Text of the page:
When we say that our Meeting was unprogrammed then that’s almost true. It’s certainly true in that we didn’t have a service sheet. But we had chosen a couple of readings that we wanted for the occasion, to be read our respective parents.
J’s dad read another passage from QF&P – number 22:35. It’s a good old one, from 1693, and we did edit it slightly in order to take out the bit about setting an example to your servants (ha!). That particular bit was contextual to the time that it was written, but I think that we felt that the rest of the reading was incredibly universal in its message: that love is the most important thing that you can have in a marriage, and that real love focuses on the right things. Paragraph five is essentially the Quaker version of “for richer, for poorer etc.”. I still cannot get my head wrapped round about paragraph four, but it sounds clever and very Quakerly…
A&Q number 23 is about marriage. It reads:
Marriage has always been regarded by Friends as a religious commitment rather than a merely civil contract. Both partners should offer with God’s help an intention to cherish one another for life. Remember that happiness depends on an understanding and steadfast love on both sides. In times of difficulty remind yourself of the value of prayer, of perseverance and of a sense of humour.
Later in the ceremony, nearly at its close, my mother read my absolute favourite poem of all time – A.A. Milne’s “Us Two”. This is one of those soppy things – this poem means a huge amount to me for family reasons and I’d always known that I’d want it read at my wedding if ever I were to get married. And I had it! My mother did a fantastic job of reading it, and it couldn’t have been anyone else to do so.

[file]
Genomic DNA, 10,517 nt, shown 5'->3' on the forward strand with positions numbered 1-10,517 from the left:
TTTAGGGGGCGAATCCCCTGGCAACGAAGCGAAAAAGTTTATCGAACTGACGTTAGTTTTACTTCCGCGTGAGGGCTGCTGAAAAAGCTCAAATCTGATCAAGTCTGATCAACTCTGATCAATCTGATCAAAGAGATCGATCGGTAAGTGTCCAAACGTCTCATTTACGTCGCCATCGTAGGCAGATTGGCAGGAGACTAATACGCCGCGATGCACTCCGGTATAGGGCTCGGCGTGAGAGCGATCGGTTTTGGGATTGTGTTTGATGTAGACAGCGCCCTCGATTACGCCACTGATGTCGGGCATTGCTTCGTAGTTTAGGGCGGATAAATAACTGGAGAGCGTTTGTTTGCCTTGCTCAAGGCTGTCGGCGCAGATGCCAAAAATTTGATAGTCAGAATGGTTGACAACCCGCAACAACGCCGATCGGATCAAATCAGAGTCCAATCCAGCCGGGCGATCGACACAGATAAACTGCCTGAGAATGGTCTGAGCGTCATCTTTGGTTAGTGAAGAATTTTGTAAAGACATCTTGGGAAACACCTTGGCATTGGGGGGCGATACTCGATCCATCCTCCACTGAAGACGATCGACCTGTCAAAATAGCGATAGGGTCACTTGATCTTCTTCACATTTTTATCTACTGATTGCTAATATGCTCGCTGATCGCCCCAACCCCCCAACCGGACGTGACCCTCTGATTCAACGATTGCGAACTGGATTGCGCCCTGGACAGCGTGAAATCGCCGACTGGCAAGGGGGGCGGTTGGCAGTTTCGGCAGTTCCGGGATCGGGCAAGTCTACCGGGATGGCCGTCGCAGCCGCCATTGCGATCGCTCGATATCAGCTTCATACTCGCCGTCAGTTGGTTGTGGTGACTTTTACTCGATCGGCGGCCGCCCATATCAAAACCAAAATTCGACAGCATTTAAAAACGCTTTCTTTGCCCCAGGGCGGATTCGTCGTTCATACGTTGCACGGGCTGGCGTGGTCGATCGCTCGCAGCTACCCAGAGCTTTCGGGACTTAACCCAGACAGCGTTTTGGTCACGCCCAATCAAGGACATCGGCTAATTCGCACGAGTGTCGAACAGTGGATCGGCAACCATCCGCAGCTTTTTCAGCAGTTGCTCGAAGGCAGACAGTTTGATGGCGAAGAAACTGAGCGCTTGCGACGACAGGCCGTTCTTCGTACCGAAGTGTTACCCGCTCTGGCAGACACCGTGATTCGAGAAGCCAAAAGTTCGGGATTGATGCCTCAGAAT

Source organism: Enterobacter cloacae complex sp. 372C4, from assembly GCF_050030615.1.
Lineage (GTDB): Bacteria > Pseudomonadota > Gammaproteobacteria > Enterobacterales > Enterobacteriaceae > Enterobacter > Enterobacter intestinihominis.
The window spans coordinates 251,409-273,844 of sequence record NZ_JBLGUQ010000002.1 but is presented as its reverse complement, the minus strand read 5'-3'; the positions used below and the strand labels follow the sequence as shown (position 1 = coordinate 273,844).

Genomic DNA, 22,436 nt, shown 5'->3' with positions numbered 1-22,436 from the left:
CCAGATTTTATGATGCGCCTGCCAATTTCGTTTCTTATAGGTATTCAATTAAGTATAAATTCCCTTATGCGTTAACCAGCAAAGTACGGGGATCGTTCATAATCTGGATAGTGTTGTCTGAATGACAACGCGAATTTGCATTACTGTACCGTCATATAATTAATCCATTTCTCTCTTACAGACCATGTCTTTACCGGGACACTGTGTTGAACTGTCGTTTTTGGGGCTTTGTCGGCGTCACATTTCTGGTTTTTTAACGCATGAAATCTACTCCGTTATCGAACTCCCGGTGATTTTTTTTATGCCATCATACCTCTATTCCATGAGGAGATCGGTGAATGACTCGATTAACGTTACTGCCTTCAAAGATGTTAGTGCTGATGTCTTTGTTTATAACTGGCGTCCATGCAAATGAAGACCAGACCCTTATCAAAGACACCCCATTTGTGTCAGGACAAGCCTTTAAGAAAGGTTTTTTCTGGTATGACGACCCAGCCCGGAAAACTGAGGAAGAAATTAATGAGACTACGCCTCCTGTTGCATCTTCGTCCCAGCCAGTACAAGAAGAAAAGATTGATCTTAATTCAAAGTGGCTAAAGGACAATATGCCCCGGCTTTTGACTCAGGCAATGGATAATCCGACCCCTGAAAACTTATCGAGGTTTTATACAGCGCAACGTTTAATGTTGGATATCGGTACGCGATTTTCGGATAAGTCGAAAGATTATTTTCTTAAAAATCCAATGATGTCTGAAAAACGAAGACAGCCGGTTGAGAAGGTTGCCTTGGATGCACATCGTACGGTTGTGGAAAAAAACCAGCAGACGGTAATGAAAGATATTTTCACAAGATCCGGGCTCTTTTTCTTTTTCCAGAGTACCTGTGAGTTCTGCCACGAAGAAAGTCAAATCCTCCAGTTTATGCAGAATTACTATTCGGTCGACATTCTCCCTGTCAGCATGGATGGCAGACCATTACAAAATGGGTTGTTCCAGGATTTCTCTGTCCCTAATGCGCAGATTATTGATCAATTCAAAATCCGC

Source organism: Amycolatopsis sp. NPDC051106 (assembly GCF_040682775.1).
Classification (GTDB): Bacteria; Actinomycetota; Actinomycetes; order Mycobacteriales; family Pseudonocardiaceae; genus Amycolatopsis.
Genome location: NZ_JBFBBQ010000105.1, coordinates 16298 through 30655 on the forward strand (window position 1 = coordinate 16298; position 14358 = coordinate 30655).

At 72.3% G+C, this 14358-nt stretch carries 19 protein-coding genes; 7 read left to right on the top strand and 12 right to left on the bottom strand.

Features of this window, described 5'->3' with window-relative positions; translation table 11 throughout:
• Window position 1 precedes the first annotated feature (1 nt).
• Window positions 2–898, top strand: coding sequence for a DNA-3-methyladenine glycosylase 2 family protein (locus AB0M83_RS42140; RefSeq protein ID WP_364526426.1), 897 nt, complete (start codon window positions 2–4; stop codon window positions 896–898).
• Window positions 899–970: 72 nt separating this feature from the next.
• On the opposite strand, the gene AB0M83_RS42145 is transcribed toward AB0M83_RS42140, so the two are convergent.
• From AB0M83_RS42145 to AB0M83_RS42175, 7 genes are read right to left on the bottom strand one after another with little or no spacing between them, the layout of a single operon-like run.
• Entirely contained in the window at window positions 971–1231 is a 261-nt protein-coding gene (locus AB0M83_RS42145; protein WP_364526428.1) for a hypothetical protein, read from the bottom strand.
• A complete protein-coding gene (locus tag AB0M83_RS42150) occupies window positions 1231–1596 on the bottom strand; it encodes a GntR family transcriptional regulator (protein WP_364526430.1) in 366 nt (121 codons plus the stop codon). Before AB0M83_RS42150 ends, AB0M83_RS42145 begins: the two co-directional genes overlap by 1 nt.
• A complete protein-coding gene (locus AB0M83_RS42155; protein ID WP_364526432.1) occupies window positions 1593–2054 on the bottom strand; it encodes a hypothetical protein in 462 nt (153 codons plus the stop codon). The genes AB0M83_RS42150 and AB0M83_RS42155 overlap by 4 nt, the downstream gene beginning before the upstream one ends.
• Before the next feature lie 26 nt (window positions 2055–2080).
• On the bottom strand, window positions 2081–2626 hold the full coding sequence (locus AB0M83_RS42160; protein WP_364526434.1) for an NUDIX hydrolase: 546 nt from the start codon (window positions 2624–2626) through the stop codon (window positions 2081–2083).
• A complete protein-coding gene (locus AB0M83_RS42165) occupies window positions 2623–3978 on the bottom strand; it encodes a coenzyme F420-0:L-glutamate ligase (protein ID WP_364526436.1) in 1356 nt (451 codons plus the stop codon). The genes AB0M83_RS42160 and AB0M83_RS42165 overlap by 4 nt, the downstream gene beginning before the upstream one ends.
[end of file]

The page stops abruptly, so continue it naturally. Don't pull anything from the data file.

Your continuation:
Out of some of the Quaker weddings that I’ve been to, our Meeting for Worship was probably one of the more solemn occasions. But it was very wonderful, and very moving, and there were some people who stood up and said some fantastic things – including one or two non-Quakers which is particularly special given that I can only imagine how intimidating that must have felt. The only moment when I nearly cried was part way through the Apachi blessing that J’s littlest brother read out. I am surprised that I didn’t when an old family friend read out Don Paterson’s ‘Two Trees’ – you can find the poem by scrolling down here.
Poetry isn’t strictly unprepared ministry. Whatever.